Article 141 of the Constitution of India makes decisions of the Supreme Court binding on all the courts of India. The judiciary follows a strict hierarchy, and the decisions of the superior courts are binding on the inferior courts. In the absence of a precedent by the Supreme Court, High Courts can refer to their own previous judgments, or by other High Courts of the country. They can also refer to the decisions of English courts, International Law, and decisions of other jurisdictions. All these are merely influential and not binding. However, when there is a decision of the Supreme Court, it is a binding precedent and law of the land, irrespective of whether it comes from a small or a large Bench. 

 

The Constituent Assembly had discussed why it would be unwise to bind the Supreme Court of its own decisions. It was cleared that “all courts” under Article 141 meant all courts other than the Supreme Court. This was done to ensure elasticity and growth, and to enable the Court to rectify errors of law which it might have made. Therefore, no provision was added to bind the Supreme Court of its own decisions. However, judges have time and again expressed the need to follow precedents even within the Supreme Court. 

 

In Union of India v. Raghubir Singh, Chief Justice RS Pathak said that the doctrine of binding precedent is a “cardinal feature” of Indian jurisprudence. He further said that the Court could overrule its decisions only in matters of fundamental importance to the changing society, or in case of error of law. 

 

In Central Board of Dawoodi Bohra v. State of Maharashtra, the Supreme Court laid down the rule of “judicial propriety and discipline”, saying that precedents were important to create uniformity in law. It was also considered inappropriate for smaller Benches of the Supreme Court to disagree with the pronouncements of the larger Benches as it would be detrimental to the rule of discipline. Hence, smaller Benches are bound by the decisions of larger and co-equal Benches. Judges can not take the interpretation and establishment of the law casually, and frequently overturn the decisions of the highest court of the country. Hence, the Supreme Court does not overturn its precedents unless there is an error of law, or the changing times require for it to do so. 

 

In Anuradha Bhasin v. Union of India, Justice N.V. Ramana said that the blanket ban on internet services in Kashmir could not go on indefinitely, because the restrictions on Fundamental Rights had to be in proportion with the necessity of those restrictions. The Court referred to the precedents set in Minerva Mills Ltd. v. Union of India and Sanjeev Coke Manufacturing Company v. M/s Bharat Coking Coal Ltd. to talk about the test of proportionality.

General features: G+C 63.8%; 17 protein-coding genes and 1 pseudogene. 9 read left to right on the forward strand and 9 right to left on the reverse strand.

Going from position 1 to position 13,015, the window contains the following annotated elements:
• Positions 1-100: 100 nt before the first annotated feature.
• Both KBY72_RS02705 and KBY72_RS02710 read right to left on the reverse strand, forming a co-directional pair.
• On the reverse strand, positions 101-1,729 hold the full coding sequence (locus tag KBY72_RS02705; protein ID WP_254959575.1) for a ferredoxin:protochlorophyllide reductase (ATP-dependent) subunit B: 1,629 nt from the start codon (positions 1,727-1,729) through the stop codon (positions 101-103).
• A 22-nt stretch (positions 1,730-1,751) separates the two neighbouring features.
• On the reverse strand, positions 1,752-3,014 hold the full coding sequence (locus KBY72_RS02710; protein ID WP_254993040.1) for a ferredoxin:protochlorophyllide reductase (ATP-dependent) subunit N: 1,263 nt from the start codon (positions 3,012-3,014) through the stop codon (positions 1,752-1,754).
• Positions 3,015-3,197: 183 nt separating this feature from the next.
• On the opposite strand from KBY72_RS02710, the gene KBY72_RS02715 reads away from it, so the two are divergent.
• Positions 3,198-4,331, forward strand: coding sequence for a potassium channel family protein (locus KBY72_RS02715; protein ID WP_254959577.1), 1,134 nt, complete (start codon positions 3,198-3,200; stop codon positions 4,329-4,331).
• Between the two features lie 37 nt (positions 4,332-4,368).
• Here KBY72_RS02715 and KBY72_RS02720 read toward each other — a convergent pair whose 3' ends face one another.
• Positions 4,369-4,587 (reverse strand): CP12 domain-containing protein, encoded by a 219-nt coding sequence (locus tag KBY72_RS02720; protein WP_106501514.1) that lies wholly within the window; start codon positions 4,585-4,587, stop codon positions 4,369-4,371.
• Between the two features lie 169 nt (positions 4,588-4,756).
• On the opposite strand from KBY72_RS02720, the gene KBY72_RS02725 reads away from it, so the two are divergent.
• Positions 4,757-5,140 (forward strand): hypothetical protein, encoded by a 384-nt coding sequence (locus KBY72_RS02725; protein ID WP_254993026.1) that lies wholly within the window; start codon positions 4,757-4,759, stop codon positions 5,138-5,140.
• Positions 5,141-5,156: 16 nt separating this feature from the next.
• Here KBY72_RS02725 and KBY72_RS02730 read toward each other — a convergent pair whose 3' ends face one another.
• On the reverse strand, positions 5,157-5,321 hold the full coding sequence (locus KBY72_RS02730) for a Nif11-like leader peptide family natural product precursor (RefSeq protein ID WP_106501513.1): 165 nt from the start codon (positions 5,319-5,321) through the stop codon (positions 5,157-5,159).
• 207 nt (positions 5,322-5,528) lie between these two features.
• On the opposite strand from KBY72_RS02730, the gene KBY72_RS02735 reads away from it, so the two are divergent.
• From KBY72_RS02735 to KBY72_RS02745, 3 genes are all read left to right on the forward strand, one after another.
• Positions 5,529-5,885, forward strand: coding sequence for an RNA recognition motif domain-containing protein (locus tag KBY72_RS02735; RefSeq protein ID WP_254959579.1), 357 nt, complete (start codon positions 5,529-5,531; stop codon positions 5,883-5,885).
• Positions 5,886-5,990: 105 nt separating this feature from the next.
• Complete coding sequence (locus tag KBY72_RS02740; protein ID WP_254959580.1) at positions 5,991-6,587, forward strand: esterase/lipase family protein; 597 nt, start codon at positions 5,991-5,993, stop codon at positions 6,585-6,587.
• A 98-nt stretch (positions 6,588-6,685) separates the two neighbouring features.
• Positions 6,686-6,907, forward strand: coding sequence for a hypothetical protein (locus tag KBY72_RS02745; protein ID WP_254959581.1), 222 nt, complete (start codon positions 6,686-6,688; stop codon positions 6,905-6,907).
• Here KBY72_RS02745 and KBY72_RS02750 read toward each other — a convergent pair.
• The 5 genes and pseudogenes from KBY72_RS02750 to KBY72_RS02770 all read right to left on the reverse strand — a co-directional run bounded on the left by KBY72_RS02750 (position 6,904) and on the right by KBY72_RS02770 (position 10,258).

In Paramvir Singh Saini vs Baljit Singh, the Court ordered installation of CCTV cameras in all police stations of States/Union Territories. It did so to keep abuse of human rights under check, citing two important precedents to comment on the need for oversight - Shafhi Mohammad v. State of Himachal Pradesh in which the court said that investigating agencies needed to introduce videography in investigation, especially for crime scenes. The second was D. K. Basu v. State of West Bengal, in which the court laid down detailed and extensive rules to prevent custodial violence and deaths. 

 

Judges of the Supreme Court of India, November 2018. Attribution: Annual Report, 2017-18

This section introduces how judges hear cases and how they are appointed to the Supreme Court.

 

How do judges hear cases? 

In general, Supreme Court judges sit to hear cases in open court, in what are called benches. Usually benches comprise two to three judges. On occasion, the Court forms five judge benches to examine the correctness of smaller bench decisions. Likewise seven judge benches can be formed to look into a decision of a five judge bench and so on and so forth. The largest bench formed so far comprised thirteen judges in the Kesavananda Bharati case (1973).

 

The Court also forms benches of five or more judges to hear substantial questions of law ‘as to the interpretation of this Constitution’, as specified under Article 145(3). For example, the Kesavananda Bharati case entailed questions pertaining to the Constitution's Basic Structure. A more contemporary example would be the Sabarimala Temple Entry dispute. The Court formed a five judge bench to interpret questions about the fundamental right to freedom of religion under Article 25 of the Constitution.

 

Attribution: SC Observer